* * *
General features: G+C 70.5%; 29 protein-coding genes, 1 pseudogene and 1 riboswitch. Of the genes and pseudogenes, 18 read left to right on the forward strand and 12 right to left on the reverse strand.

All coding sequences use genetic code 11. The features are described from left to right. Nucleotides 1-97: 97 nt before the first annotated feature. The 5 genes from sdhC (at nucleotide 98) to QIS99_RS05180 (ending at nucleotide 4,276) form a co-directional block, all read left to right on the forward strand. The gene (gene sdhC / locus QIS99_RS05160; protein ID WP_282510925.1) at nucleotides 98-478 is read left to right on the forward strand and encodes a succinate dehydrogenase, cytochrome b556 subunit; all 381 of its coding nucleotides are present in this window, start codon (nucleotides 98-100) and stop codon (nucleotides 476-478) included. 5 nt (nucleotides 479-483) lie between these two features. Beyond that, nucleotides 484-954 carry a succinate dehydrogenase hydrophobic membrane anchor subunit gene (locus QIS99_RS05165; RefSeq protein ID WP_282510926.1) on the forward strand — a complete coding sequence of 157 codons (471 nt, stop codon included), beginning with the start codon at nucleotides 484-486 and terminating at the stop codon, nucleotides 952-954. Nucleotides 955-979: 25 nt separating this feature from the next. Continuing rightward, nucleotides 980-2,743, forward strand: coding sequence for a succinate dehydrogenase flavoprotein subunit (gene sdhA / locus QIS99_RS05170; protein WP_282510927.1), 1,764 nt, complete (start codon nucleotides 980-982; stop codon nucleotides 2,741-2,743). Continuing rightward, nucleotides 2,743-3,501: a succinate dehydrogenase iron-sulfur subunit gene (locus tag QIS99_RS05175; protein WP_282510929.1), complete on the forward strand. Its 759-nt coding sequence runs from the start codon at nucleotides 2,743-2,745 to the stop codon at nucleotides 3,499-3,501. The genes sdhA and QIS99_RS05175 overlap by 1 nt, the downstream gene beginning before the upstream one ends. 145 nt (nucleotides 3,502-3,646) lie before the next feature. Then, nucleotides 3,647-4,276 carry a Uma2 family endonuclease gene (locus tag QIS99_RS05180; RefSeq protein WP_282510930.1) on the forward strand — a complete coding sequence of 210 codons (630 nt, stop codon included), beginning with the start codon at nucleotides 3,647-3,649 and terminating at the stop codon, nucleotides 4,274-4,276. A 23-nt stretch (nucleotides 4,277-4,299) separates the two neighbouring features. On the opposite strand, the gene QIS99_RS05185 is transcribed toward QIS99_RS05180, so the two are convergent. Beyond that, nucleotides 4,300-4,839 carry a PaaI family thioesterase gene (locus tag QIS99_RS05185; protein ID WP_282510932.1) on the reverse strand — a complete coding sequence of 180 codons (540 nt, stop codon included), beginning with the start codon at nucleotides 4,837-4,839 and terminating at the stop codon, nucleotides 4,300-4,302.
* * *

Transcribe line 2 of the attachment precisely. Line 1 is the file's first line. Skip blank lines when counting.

All coding sequences use genetic code 11. The features are described from left to right. Nucleotides 1-97: 97 nt before the first annotated feature. The 5 genes from sdhC (at nucleotide 98) to QIS99_RS05180 (ending at nucleotide 4,276) form a co-directional block, all read left to right on the forward strand. The gene (gene sdhC / locus QIS99_RS05160; protein ID WP_282510925.1) at nucleotides 98-478 is read left to right on the forward strand and encodes a succinate dehydrogenase, cytochrome b556 subunit; all 381 of its coding nucleotides are present in this window, start codon (nucleotides 98-100) and stop codon (nucleotides 476-478) included. 5 nt (nucleotides 479-483) lie between these two features. Beyond that, nucleotides 484-954 carry a succinate dehydrogenase hydrophobic membrane anchor subunit gene (locus QIS99_RS05165; RefSeq protein ID WP_282510926.1) on the forward strand — a complete coding sequence of 157 codons (471 nt, stop codon included), beginning with the start codon at nucleotides 484-486 and terminating at the stop codon, nucleotides 952-954. Nucleotides 955-979: 25 nt separating this feature from the next. Continuing rightward, nucleotides 980-2,743, forward strand: coding sequence for a succinate dehydrogenase flavoprotein subunit (gene sdhA / locus QIS99_RS05170; protein WP_282510927.1), 1,764 nt, complete (start codon nucleotides 980-982; stop codon nucleotides 2,741-2,743). Continuing rightward, nucleotides 2,743-3,501: a succinate dehydrogenase iron-sulfur subunit gene (locus tag QIS99_RS05175; protein WP_282510929.1), complete on the forward strand. Its 759-nt coding sequence runs from the start codon at nucleotides 2,743-2,745 to the stop codon at nucleotides 3,499-3,501. The genes sdhA and QIS99_RS05175 overlap by 1 nt, the downstream gene beginning before the upstream one ends. 145 nt (nucleotides 3,502-3,646) lie before the next feature. Then, nucleotides 3,647-4,276 carry a Uma2 family endonuclease gene (locus tag QIS99_RS05180; RefSeq protein WP_282510930.1) on the forward strand — a complete coding sequence of 210 codons (630 nt, stop codon included), beginning with the start codon at nucleotides 3,647-3,649 and terminating at the stop codon, nucleotides 4,274-4,276. A 23-nt stretch (nucleotides 4,277-4,299) separates the two neighbouring features. On the opposite strand, the gene QIS99_RS05185 is transcribed toward QIS99_RS05180, so the two are convergent. Beyond that, nucleotides 4,300-4,839 carry a PaaI family thioesterase gene (locus tag QIS99_RS05185; protein ID WP_282510932.1) on the reverse strand — a complete coding sequence of 180 codons (540 nt, stop codon included), beginning with the start codon at nucleotides 4,837-4,839 and terminating at the stop codon, nucleotides 4,300-4,302.